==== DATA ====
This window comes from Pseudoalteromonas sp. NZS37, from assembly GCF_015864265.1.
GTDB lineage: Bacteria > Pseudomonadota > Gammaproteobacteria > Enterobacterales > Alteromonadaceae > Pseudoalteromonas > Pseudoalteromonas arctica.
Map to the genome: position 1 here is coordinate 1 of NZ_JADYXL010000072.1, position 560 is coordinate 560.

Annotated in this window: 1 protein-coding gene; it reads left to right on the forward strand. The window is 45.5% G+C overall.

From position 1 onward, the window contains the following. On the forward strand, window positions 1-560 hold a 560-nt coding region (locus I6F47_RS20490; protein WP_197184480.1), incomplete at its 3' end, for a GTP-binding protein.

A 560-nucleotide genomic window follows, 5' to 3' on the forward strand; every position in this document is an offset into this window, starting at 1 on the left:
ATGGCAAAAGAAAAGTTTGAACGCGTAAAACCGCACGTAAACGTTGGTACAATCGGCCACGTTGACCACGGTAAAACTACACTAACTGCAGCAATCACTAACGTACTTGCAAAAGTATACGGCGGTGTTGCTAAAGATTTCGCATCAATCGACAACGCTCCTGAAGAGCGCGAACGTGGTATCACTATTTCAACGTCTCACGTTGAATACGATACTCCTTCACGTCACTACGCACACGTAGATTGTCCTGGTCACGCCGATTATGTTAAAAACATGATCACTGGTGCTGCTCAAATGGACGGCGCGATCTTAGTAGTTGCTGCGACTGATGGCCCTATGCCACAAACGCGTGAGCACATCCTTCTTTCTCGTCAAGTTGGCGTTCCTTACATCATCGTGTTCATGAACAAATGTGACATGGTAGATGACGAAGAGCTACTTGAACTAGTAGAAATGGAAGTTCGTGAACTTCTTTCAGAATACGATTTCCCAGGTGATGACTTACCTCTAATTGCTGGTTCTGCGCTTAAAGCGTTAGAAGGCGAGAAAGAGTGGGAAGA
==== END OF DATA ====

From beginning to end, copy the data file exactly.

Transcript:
This window comes from Pseudoalteromonas sp. NZS37, from assembly GCF_015864265.1.
GTDB lineage: Bacteria > Pseudomonadota > Gammaproteobacteria > Enterobacterales > Alteromonadaceae > Pseudoalteromonas > Pseudoalteromonas arctica.
Map to the genome: position 1 here is coordinate 1 of NZ_JADYXL010000072.1, position 560 is coordinate 560.

Annotated in this window: 1 protein-coding gene; it reads left to right on the forward strand. The window is 45.5% G+C overall.

From position 1 onward, the window contains the following. On the forward strand, window positions 1-560 hold a 560-nt coding region (locus I6F47_RS20490; protein WP_197184480.1), incomplete at its 3' end, for a GTP-binding protein.

A 560-nucleotide genomic window follows, 5' to 3' on the forward strand; every position in this document is an offset into this window, starting at 1 on the left:
ATGGCAAAAGAAAAGTTTGAACGCGTAAAACCGCACGTAAACGTTGGTACAATCGGCCACGTTGACCACGGTAAAACTACACTAACTGCAGCAATCACTAACGTACTTGCAAAAGTATACGGCGGTGTTGCTAAAGATTTCGCATCAATCGACAACGCTCCTGAAGAGCGCGAACGTGGTATCACTATTTCAACGTCTCACGTTGAATACGATACTCCTTCACGTCACTACGCACACGTAGATTGTCCTGGTCACGCCGATTATGTTAAAAACATGATCACTGGTGCTGCTCAAATGGACGGCGCGATCTTAGTAGTTGCTGCGACTGATGGCCCTATGCCACAAACGCGTGAGCACATCCTTCTTTCTCGTCAAGTTGGCGTTCCTTACATCATCGTGTTCATGAACAAATGTGACATGGTAGATGACGAAGAGCTACTTGAACTAGTAGAAATGGAAGTTCGTGAACTTCTTTCAGAATACGATTTCCCAGGTGATGACTTACCTCTAATTGCTGGTTCTGCGCTTAAAGCGTTAGAAGGCGAGAAAGAGTGGGAAGA